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Lost: Female German Shepherd, about 2 years old, pink collar, lost from Hickory Hill/Great Oaks Subdivisions off FM 539, La Vernia, on Thurs., Feb. 4. Reward! 830-947-3465.
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Office Assistant needed for Construction Co. in Stockdale, must pass background and drug test, accounting experience necessary, pay based on experience. Mail Resume to P.O. Box 430, Stockdale, TX 78160.
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Agriculture Today


Give Zoysia a little TLC during droughts




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South Texas Gardener
August 6, 2014 | 4,443 views | Post a comment

Q: Our lawn has areas in the hottest, sunniest part of the lawn that look moth-eaten. It is Zoysia grass. What do you think the problem is?

A: Zoysia is sensitive to shallow soil in droughty periods. Check if the soil is especially shallow, less than 4 inches, under the dead areas. A good test for this problem is to hand water three times a week. If the grass recovers with the extra water, plan on adding compost to the area to increase soil depth.

Another possibility is that you have chinch bugs. They are difficult to see, but they suck the juices from the grass blades in the hottest part of the lawn. Apply a granular soil insecticide. For information on how to detect chinch bugs, visit plantanswers.com.

Q: We have a live oak tree that has dead areas where the leaves turned brown. The arborist who visited the tree said it was not oak wilt. He said the symptoms are caused by the drought and complicated by our removal of the root suckers, a weed barrier over the roots and our use of weed and feed. He says that if we change our practices the tree will recover. What do you think?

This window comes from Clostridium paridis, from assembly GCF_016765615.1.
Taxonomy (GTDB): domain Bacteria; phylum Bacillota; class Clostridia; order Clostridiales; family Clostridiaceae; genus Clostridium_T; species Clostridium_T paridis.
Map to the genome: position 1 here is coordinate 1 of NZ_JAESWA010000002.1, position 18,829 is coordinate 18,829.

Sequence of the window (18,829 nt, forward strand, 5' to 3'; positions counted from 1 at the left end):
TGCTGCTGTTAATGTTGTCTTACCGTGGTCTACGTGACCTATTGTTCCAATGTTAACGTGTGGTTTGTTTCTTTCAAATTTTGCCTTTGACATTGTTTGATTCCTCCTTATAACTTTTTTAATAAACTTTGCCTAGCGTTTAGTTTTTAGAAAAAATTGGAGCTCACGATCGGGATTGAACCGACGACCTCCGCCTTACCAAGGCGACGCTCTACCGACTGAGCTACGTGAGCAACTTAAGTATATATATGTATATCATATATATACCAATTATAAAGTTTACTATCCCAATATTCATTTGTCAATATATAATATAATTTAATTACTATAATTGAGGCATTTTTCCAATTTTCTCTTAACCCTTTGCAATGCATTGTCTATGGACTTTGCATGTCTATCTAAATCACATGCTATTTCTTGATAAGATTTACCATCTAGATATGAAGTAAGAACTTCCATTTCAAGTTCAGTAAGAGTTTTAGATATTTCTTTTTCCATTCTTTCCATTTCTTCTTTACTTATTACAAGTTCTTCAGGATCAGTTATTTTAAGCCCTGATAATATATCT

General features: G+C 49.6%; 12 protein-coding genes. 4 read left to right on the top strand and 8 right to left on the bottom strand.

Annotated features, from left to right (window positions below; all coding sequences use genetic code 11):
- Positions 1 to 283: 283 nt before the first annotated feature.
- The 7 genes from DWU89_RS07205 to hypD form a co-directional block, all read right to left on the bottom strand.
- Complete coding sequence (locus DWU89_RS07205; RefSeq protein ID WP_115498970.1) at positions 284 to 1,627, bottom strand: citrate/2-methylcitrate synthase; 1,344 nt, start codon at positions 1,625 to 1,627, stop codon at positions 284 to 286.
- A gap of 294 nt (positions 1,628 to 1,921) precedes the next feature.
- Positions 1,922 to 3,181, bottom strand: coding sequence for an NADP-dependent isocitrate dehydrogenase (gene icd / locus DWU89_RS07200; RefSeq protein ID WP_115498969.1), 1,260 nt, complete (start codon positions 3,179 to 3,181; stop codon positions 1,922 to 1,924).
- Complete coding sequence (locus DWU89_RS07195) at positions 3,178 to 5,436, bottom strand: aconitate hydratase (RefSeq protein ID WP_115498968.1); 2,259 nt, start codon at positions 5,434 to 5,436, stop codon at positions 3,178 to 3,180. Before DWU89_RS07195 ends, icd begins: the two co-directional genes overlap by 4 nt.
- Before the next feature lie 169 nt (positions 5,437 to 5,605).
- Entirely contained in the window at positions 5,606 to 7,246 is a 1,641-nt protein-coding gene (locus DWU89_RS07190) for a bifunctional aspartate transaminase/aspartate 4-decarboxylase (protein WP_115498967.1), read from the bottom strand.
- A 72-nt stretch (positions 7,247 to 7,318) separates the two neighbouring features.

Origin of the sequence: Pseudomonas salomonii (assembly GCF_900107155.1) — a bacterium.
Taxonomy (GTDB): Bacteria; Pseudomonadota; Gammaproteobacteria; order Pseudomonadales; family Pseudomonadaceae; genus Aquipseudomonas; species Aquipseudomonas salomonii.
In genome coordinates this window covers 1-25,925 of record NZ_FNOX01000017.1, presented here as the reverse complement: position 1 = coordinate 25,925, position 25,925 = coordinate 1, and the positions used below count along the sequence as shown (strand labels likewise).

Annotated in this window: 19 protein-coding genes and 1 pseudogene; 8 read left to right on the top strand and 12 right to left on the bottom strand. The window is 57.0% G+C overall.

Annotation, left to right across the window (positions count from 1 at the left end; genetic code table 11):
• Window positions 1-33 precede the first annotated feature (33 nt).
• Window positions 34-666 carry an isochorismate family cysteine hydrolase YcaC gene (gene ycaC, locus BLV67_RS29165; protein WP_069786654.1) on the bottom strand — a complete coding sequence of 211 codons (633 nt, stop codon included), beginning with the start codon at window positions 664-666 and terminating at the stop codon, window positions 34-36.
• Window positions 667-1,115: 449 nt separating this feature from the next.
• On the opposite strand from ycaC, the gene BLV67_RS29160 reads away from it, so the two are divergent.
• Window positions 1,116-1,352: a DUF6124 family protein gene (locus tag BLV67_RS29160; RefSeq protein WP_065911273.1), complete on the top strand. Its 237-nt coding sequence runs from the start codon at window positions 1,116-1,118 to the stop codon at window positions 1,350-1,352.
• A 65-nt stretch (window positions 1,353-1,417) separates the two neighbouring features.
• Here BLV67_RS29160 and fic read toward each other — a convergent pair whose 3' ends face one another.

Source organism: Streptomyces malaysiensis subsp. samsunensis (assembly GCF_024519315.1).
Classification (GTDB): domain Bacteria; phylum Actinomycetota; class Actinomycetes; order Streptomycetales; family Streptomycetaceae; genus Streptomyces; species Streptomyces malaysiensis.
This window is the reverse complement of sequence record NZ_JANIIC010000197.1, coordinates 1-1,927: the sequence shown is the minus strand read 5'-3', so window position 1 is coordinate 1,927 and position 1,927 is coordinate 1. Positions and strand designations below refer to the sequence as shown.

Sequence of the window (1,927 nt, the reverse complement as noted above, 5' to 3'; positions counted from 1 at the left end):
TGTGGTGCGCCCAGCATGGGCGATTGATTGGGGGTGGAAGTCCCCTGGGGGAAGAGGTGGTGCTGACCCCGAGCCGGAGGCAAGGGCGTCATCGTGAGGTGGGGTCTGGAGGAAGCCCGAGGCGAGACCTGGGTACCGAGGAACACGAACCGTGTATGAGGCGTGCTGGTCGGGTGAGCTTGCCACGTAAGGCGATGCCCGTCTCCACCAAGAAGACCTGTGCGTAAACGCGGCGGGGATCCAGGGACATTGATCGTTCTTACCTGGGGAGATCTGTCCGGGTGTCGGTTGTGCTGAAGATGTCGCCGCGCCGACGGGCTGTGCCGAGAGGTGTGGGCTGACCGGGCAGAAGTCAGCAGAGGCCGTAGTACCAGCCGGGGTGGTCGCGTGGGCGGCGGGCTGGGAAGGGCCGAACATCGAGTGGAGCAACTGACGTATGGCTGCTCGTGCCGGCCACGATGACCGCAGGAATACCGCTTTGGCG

A: The weed barrier, if it blocks moisture penetration, and the weed and feed are not the best practices for healthy tree growth but they do not usually kill a large live oak. Removing root suckers by mowing is a common practice that does not stress the tree.

It is good news that the arborist does not think the problem is oak wilt, but I am uneasy about the rest of the diagnosis. It sounds like a root problem or a response to construction activity. His suggestion to see what changes in a month is a good one. Then, the cause of the problem may be more evident. There is nothing to do between now and then if it is root rot.

Calvin Finch is a horticulturist and the director of the Water Conservation and Technology Center at Texas A&M-San Antonio. Hear him on “Gardening South Texas” on KLUP 930 AM radio Saturdays noon to 2 p.m., and 1-3 p.m. Sundays. Or, email him at reader@wcn-online.com.
 

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